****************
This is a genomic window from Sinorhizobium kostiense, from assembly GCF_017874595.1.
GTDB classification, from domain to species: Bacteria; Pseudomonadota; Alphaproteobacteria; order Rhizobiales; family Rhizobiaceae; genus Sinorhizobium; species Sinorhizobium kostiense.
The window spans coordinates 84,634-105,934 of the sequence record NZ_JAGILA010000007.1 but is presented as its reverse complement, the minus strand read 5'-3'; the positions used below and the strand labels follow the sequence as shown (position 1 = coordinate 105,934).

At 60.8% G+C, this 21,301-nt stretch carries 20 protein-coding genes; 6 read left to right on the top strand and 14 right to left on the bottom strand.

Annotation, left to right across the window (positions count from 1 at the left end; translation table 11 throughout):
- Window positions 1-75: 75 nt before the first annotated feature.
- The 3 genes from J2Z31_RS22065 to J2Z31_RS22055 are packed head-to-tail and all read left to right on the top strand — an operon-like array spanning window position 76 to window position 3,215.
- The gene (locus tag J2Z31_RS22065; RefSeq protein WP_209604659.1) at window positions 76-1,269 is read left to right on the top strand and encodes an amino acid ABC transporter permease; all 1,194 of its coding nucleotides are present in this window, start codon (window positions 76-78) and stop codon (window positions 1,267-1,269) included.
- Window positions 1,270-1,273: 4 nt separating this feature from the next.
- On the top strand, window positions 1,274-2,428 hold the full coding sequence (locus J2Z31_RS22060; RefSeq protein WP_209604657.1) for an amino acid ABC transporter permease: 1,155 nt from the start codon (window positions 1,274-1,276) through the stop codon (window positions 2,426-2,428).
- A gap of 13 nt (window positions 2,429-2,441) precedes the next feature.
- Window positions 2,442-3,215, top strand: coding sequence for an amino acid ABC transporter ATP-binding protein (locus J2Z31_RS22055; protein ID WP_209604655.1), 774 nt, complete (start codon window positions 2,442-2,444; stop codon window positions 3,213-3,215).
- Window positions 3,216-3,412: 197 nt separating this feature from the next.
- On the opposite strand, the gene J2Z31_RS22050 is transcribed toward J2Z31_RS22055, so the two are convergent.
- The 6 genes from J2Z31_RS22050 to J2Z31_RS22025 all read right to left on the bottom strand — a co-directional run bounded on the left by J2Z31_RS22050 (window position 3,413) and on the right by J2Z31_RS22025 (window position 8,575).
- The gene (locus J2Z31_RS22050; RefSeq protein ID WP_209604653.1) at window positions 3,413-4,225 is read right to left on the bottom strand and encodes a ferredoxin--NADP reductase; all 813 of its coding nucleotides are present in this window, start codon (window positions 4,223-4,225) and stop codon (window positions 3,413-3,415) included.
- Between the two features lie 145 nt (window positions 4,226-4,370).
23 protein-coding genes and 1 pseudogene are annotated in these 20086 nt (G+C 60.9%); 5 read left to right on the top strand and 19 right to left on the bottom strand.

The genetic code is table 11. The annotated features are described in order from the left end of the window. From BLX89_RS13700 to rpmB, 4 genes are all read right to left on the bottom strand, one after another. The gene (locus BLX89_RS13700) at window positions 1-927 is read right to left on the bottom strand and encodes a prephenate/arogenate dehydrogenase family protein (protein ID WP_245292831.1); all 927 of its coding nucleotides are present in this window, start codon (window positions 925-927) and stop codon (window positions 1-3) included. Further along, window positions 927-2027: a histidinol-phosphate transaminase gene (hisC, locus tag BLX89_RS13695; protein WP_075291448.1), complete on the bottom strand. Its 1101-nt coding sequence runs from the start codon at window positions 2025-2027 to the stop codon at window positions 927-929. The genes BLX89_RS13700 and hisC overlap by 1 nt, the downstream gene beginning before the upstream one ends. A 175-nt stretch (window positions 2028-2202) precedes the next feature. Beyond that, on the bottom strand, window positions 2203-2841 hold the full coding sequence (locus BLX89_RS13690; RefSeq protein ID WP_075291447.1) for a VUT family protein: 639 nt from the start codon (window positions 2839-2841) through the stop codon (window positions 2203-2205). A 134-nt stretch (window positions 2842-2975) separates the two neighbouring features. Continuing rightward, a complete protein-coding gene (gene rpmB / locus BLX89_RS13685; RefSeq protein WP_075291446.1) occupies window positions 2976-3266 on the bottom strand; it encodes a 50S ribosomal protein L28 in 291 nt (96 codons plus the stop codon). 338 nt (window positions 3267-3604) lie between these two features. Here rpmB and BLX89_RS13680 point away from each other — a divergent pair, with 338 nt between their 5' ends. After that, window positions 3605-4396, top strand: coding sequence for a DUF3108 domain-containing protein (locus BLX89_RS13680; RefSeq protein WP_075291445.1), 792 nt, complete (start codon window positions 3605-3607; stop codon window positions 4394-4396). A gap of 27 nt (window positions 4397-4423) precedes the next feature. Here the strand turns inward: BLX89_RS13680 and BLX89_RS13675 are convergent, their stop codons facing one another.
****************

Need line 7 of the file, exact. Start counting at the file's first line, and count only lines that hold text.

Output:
- The 3 genes from J2Z31_RS22065 to J2Z31_RS22055 are packed head-to-tail and all read left to right on the top strand — an operon-like array spanning window position 76 to window position 3,215.